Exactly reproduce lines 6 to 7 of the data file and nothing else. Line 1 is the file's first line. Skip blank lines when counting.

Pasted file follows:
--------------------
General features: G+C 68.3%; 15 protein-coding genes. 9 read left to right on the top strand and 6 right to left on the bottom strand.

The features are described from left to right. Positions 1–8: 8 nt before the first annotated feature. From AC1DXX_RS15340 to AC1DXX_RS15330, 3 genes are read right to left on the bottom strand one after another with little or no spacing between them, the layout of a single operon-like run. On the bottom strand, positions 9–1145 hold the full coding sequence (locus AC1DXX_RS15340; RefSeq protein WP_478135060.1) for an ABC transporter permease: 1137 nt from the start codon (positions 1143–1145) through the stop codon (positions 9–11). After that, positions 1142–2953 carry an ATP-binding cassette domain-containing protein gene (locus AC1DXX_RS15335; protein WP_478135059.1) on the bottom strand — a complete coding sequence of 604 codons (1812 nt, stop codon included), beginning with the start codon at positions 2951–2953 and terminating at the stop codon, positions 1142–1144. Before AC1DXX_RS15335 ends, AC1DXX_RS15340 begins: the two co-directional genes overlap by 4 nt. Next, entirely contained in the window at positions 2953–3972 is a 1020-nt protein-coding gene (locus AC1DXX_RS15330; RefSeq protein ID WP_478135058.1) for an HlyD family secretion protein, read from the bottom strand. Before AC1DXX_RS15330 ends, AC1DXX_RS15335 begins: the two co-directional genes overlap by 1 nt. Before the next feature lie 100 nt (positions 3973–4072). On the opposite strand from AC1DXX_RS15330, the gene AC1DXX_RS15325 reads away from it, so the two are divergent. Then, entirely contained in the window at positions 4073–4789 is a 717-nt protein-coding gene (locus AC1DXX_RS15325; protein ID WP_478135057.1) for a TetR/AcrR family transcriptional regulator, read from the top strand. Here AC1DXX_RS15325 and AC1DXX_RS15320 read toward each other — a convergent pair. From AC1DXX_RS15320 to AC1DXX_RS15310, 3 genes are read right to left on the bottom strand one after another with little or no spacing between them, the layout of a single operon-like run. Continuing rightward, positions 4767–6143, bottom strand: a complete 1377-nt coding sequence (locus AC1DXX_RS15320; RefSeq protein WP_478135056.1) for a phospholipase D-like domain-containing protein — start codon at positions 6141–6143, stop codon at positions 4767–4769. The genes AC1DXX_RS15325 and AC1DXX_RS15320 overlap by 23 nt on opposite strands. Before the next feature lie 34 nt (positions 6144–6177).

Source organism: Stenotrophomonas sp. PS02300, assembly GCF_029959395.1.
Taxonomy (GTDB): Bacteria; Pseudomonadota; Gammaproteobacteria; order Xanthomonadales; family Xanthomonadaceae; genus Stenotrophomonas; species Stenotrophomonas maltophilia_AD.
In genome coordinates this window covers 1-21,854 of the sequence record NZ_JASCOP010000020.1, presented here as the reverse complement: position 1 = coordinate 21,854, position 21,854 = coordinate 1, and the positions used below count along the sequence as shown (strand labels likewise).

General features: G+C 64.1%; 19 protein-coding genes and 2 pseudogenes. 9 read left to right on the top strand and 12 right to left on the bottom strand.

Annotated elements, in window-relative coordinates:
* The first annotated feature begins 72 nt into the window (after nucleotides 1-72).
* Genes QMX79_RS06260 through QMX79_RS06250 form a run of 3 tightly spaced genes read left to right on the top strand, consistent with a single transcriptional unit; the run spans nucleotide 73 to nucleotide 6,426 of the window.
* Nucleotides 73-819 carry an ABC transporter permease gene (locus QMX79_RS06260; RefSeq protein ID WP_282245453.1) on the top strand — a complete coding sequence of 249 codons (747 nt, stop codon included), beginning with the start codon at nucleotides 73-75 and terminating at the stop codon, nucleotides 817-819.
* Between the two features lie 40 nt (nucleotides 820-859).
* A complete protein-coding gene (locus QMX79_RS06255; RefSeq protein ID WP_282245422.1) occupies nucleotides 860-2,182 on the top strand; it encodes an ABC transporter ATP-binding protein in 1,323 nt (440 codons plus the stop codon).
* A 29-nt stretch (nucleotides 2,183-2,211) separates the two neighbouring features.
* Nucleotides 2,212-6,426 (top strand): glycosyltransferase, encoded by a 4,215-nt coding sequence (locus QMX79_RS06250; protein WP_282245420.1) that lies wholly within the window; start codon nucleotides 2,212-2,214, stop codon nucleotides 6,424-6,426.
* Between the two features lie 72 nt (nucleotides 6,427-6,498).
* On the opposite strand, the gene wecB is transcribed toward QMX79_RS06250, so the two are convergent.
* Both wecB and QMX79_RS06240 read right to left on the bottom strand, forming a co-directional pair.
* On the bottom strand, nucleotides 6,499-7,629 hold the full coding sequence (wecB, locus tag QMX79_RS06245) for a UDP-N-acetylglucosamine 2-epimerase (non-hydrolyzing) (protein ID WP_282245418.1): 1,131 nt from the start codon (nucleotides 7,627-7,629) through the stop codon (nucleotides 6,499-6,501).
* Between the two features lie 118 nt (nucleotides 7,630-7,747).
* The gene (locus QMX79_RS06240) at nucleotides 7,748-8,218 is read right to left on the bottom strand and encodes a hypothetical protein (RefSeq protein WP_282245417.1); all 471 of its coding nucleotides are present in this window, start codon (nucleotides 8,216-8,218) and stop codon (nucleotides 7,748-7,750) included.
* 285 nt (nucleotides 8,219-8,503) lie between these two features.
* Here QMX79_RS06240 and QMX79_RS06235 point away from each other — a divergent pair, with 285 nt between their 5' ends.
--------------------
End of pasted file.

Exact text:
General features: G+C 64.1%; 19 protein-coding genes and 2 pseudogenes. 9 read left to right on the top strand and 12 right to left on the bottom strand.

Annotated elements, in window-relative coordinates: